I haven’t met anyone who enjoys tracking inventory, but inventory wins when given the option of tracking inventory or losing money.
But that’s just when given a theoretical choice. Most shops I visit do not actually put the choice into practice. Sometimes items will make it on an estimate, but materials like clips, adhesive, and primer are often allocated to “the cost of doing business.”
Fortunately, this expense doesn’t have to be lost. None of the standard estimating systems repair operations include these items, and while sometimes there is pushback, most insurers will reimburse the shop when these items are required as long as they are tracked properly. The MOTORs Guide to Estimating specifically lists ‘Material Cost’ in the estimated work time premise under ‘Not Included’ items. By the way, it’s a pretty long list and well worth a regular review.
Knowing you can get paid for something isn’t the same as actually getting paid for it. It’s often easier not to haggle over a small primed area or a half tube of adhesive. After all, if it’s $30 on a $5,000 repair, it seems too small to sweat. The problem is that we tend not to sweat it every time it comes up. I worked on estimate reviews at the last MSO I was employed. While I rarely saw these items listed, the invoices for these additional materials were about $40,000 for one year at just one location. You see where I’m going with this: Not tracking materials is just as profitable as pulling them from the shelf and dropping them in the trash.
Track Your Materials Inventory
Tracking materials is complicated, though, right? Some systems calculate use, but they’re time-consuming and complex. Others only do entire units, which is rarely the case in actual use. But what if you estimate materials used based on the repair area? Primer is an excellent example as it is not captured in either body or paint materials. It is also around $300 per gallon in some cases, so it is certainly one worth tracking. If you know the repair area size, the amount used for that size will be fairly consistent in most situations. You can then apply this as an estimate line item based on your materials rate.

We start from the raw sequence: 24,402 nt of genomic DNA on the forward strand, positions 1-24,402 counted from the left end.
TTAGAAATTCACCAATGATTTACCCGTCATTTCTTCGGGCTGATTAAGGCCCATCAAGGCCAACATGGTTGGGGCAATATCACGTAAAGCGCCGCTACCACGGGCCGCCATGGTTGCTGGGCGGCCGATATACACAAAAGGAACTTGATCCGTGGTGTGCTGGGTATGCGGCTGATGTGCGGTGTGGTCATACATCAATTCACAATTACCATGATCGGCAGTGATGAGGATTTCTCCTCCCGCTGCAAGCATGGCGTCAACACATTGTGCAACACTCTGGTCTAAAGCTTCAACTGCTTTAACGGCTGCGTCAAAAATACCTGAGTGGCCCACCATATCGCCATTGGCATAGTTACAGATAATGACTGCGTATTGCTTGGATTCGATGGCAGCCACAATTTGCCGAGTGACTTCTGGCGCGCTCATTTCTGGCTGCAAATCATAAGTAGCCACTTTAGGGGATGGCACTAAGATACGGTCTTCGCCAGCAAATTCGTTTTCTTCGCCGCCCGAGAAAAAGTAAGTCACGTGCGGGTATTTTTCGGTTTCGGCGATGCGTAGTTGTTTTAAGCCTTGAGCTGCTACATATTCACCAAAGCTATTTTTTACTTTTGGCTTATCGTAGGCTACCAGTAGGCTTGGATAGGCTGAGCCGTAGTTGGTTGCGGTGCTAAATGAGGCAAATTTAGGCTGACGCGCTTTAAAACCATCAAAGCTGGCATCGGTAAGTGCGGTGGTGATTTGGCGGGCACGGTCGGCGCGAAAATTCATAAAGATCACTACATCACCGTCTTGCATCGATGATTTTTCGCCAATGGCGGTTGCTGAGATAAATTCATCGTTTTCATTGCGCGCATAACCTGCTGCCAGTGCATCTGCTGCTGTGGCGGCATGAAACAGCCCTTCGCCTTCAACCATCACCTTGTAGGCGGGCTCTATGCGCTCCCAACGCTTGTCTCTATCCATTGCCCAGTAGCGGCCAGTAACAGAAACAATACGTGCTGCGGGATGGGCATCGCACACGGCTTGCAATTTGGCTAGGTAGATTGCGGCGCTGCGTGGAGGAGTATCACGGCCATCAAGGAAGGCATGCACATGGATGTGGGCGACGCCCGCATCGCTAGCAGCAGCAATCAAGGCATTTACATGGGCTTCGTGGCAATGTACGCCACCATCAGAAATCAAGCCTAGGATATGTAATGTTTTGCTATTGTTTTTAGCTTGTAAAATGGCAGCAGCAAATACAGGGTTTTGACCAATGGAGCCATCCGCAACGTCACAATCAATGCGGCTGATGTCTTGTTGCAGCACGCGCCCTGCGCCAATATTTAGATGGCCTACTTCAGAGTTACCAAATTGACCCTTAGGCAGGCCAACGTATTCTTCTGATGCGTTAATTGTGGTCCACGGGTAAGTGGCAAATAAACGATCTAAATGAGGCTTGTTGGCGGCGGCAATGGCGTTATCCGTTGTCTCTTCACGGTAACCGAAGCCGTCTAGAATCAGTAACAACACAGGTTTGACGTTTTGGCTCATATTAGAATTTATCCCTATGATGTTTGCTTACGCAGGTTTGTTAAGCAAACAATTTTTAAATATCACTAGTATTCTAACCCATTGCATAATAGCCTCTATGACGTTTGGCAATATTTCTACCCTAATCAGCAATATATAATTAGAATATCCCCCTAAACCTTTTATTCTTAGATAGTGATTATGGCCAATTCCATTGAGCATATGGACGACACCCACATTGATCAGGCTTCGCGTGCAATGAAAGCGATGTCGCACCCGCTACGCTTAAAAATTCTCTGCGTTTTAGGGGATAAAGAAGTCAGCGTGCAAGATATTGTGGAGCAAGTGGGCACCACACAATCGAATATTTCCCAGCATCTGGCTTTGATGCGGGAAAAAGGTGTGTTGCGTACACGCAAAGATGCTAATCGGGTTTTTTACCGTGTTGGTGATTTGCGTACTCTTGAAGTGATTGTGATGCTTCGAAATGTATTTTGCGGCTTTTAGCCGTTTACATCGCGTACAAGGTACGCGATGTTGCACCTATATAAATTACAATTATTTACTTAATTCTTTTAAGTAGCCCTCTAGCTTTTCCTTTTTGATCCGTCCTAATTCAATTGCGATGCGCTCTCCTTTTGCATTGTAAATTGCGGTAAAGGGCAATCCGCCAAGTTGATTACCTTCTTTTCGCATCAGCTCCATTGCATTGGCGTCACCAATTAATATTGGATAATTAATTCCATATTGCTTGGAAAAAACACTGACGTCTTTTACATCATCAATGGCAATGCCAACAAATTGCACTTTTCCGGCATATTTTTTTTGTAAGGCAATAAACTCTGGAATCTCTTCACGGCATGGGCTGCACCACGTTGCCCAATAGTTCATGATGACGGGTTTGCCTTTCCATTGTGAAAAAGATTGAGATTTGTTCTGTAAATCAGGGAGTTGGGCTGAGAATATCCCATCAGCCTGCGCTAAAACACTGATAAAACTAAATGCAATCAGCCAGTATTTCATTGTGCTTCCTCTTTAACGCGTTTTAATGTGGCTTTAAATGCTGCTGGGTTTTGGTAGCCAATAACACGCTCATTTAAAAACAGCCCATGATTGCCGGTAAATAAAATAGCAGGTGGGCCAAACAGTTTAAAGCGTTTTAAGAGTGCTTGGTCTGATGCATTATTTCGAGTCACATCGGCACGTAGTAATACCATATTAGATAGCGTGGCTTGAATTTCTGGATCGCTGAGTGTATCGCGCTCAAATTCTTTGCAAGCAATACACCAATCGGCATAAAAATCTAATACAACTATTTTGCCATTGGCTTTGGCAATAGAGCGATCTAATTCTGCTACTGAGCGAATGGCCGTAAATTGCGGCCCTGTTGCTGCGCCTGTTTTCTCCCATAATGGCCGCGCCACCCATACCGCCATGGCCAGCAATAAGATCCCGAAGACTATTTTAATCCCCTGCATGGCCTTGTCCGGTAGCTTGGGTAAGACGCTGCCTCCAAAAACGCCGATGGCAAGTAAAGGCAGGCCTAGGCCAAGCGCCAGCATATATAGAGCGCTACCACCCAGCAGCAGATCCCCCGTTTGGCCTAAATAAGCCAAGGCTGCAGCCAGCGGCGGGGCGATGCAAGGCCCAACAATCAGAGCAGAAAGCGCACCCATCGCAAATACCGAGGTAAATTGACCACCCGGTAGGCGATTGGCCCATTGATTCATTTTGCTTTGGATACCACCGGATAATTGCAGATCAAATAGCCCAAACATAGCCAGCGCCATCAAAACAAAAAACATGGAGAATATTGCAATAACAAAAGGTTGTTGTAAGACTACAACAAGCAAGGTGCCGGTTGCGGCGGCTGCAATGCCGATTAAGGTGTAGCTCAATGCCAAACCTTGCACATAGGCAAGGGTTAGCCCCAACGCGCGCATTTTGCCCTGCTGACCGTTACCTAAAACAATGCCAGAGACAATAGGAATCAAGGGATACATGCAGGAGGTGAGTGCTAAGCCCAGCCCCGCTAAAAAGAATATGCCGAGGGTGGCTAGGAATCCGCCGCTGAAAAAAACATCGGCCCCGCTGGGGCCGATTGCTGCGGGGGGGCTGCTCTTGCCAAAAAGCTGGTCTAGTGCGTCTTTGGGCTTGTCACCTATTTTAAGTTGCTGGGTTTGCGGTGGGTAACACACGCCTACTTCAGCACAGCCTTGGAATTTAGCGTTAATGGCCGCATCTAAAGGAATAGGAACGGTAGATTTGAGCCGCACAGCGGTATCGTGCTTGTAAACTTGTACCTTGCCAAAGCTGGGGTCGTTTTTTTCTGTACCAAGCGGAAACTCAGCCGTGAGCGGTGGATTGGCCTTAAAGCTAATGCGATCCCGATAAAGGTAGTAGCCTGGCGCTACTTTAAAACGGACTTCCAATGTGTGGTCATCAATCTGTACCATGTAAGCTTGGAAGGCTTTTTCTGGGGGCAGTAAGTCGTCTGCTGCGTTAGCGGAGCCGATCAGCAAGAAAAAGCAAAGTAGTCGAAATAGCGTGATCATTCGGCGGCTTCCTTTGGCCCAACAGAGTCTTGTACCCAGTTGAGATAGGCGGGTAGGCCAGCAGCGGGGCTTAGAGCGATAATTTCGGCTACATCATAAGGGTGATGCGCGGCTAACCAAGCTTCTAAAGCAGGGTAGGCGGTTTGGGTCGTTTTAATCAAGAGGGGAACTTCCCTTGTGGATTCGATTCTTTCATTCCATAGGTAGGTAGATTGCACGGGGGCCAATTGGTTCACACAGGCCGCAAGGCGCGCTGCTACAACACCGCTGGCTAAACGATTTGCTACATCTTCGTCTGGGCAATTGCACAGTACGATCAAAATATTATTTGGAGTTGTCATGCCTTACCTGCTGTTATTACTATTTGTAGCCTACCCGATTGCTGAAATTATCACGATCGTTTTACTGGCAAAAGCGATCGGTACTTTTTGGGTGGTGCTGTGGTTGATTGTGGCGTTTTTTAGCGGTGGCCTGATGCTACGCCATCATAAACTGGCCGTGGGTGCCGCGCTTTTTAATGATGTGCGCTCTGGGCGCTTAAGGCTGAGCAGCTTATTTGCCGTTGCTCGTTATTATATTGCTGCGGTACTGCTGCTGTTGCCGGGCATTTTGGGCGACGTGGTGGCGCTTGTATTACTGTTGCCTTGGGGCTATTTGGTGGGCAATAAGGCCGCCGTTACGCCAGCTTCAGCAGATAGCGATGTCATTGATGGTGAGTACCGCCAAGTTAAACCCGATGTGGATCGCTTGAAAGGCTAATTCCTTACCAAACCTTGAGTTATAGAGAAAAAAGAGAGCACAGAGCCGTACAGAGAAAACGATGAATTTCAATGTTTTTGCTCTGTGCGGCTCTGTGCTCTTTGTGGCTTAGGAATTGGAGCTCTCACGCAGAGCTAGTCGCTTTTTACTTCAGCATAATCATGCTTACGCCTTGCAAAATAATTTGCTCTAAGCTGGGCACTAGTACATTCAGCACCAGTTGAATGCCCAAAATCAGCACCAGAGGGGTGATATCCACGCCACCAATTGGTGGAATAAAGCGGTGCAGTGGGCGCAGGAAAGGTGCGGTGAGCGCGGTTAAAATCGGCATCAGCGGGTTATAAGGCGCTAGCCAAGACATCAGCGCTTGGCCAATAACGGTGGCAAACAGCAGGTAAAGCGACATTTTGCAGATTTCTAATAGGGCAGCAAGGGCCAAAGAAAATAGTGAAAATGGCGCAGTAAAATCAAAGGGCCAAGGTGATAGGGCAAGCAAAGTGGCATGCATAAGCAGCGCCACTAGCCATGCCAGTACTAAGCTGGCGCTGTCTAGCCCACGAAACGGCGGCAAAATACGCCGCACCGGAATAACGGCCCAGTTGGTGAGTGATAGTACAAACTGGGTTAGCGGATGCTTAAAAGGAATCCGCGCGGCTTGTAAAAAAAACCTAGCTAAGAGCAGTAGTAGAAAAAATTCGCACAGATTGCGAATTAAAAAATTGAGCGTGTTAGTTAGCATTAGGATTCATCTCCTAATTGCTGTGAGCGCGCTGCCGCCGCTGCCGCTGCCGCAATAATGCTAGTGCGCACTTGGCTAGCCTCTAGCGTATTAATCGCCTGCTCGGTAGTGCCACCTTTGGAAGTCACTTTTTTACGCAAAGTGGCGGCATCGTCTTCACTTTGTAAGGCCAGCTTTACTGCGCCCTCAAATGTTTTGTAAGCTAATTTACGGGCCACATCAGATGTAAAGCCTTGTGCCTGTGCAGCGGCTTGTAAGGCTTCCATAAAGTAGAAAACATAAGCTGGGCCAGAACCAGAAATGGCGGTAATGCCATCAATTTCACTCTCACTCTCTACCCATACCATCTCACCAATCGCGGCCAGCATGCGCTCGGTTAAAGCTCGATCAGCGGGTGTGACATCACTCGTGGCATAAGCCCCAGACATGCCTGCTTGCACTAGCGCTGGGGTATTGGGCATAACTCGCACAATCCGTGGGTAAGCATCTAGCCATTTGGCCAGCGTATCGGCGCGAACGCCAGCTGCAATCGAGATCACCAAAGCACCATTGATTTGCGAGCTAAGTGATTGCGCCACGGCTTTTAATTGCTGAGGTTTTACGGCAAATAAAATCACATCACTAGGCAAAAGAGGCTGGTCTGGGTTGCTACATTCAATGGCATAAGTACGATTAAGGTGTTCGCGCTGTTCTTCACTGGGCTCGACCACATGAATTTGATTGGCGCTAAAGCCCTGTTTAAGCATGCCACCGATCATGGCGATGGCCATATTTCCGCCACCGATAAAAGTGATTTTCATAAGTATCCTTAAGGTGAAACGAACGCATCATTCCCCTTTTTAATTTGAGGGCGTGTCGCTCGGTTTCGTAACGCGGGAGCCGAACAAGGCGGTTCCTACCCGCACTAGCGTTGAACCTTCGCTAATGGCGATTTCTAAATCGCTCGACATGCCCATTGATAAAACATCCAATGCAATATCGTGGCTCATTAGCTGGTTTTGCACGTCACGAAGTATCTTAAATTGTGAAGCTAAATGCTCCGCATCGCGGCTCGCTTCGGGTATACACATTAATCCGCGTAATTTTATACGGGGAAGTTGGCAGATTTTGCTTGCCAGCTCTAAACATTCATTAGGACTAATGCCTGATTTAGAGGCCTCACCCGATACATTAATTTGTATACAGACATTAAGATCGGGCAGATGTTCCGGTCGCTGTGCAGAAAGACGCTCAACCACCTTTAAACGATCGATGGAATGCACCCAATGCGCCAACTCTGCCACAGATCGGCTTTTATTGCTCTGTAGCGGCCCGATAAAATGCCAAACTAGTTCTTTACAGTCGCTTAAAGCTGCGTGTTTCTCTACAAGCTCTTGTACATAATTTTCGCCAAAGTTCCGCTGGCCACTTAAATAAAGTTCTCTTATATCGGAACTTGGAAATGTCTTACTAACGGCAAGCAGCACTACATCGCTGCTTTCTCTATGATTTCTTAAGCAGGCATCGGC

Let's continue our primer example. At $300 per gallon, primer costs $2.34 per ounce (128 ounces per gallon). If you use 10 ounces of primer to cover a 500-square-centimeter repair area, then $20.34 in primer was used. If your materials rate is $42 an hour, adding an ‘Add for primer, 0.5’ line to your estimate captures that material use. In a very short time, you learn how much material your shop uses on typical jobs, not a calculated average that may or may not apply. This method works equally well on adhesive, caulk, foam, and other not-included materials. Simply note the amount used, measure the area, and bill accordingly.
Itemize Your Billing
But why bother measuring at all? If you know you used 10 ounces, then bill for those 10 ounces and move on to the next repair, right? It goes back to tracking and documenting inventory. If the use of a product is not somehow noted, its billing will not get noted either. Also, some form of documentation is required when trying to get paid for an operation. The product use has to be demonstrated in a meaningful way. Simple measurements do this quickly and effectively.
The Right Tool for the Job
Fortunately, digital measurement and reporting are easier than ever. The Dents.co app does not just measure a damaged area. By completing a normal scan but highlighting the repair area instead of just damage, the Dents.co report gives the area in concrete measurements. Once you determine how much material you use in a given repair area, you can document material use and be paid for it on every repair. Material measurement is just one ability that the Dents.co Damage Appraisal App brings to your shop. Our app measures damaged areas, provides a suggested repair time, and documents the repair with a LiDAR-generated 3D depth map.